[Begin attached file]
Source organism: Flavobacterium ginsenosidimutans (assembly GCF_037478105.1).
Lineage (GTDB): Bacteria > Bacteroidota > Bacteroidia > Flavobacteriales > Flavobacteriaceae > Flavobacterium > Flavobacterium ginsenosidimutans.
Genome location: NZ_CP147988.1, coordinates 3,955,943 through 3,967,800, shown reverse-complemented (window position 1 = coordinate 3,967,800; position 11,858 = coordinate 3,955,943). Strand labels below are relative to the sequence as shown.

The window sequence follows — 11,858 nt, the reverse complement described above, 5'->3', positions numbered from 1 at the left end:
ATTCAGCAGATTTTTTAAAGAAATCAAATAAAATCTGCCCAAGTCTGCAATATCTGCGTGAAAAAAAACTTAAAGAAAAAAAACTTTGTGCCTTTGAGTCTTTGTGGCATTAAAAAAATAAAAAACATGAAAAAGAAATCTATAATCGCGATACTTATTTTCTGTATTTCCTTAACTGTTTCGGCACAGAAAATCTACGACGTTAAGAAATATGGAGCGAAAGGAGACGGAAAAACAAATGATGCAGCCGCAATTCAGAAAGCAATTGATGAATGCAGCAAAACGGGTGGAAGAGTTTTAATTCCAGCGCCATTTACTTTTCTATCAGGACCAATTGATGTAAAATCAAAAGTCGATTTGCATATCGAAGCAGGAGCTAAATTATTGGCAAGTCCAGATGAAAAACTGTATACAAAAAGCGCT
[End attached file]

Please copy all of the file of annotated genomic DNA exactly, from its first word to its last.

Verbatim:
Source organism: Flavobacterium ginsenosidimutans (assembly GCF_037478105.1).
Lineage (GTDB): Bacteria > Bacteroidota > Bacteroidia > Flavobacteriales > Flavobacteriaceae > Flavobacterium > Flavobacterium ginsenosidimutans.
Genome location: NZ_CP147988.1, coordinates 3,955,943 through 3,967,800, shown reverse-complemented (window position 1 = coordinate 3,967,800; position 11,858 = coordinate 3,955,943). Strand labels below are relative to the sequence as shown.

The window sequence follows — 11,858 nt, the reverse complement described above, 5'->3', positions numbered from 1 at the left end:
ATTCAGCAGATTTTTTAAAGAAATCAAATAAAATCTGCCCAAGTCTGCAATATCTGCGTGAAAAAAAACTTAAAGAAAAAAAACTTTGTGCCTTTGAGTCTTTGTGGCATTAAAAAAATAAAAAACATGAAAAAGAAATCTATAATCGCGATACTTATTTTCTGTATTTCCTTAACTGTTTCGGCACAGAAAATCTACGACGTTAAGAAATATGGAGCGAAAGGAGACGGAAAAACAAATGATGCAGCCGCAATTCAGAAAGCAATTGATGAATGCAGCAAAACGGGTGGAAGAGTTTTAATTCCAGCGCCATTTACTTTTCTATCAGGACCAATTGATGTAAAATCAAAAGTCGATTTGCATATCGAAGCAGGAGCTAAATTATTGGCAAGTCCAGATGAAAAACTGTATACAAAAAGCGCT